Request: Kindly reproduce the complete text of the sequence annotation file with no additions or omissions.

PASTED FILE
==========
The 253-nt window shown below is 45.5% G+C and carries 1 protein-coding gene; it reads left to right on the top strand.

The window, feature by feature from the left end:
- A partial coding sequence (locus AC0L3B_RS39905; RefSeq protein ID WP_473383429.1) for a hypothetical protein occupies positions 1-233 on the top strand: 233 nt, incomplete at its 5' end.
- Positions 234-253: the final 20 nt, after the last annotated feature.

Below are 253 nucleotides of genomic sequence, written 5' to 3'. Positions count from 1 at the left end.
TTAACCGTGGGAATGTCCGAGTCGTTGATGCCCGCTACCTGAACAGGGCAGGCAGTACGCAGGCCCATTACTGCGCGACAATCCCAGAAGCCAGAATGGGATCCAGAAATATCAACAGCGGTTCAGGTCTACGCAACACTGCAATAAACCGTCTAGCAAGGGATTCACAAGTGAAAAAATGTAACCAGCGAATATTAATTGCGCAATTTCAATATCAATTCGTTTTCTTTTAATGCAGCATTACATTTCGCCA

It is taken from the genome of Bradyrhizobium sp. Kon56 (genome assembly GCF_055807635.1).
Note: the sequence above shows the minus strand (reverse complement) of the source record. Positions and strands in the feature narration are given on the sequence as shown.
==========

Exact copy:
The 253-nt window shown below is 45.5% G+C and carries 1 protein-coding gene; it reads left to right on the top strand.

The window, feature by feature from the left end:
- A partial coding sequence (locus AC0L3B_RS39905; RefSeq protein ID WP_473383429.1) for a hypothetical protein occupies positions 1-233 on the top strand: 233 nt, incomplete at its 5' end.
- Positions 234-253: the final 20 nt, after the last annotated feature.

Below are 253 nucleotides of genomic sequence, written 5' to 3'. Positions count from 1 at the left end.
TTAACCGTGGGAATGTCCGAGTCGTTGATGCCCGCTACCTGAACAGGGCAGGCAGTACGCAGGCCCATTACTGCGCGACAATCCCAGAAGCCAGAATGGGATCCAGAAATATCAACAGCGGTTCAGGTCTACGCAACACTGCAATAAACCGTCTAGCAAGGGATTCACAAGTGAAAAAATGTAACCAGCGAATATTAATTGCGCAATTTCAATATCAATTCGTTTTCTTTTAATGCAGCATTACATTTCGCCA

It is taken from the genome of Bradyrhizobium sp. Kon56 (genome assembly GCF_055807635.1).
Note: the sequence above shows the minus strand (reverse complement) of the source record. Positions and strands in the feature narration are given on the sequence as shown.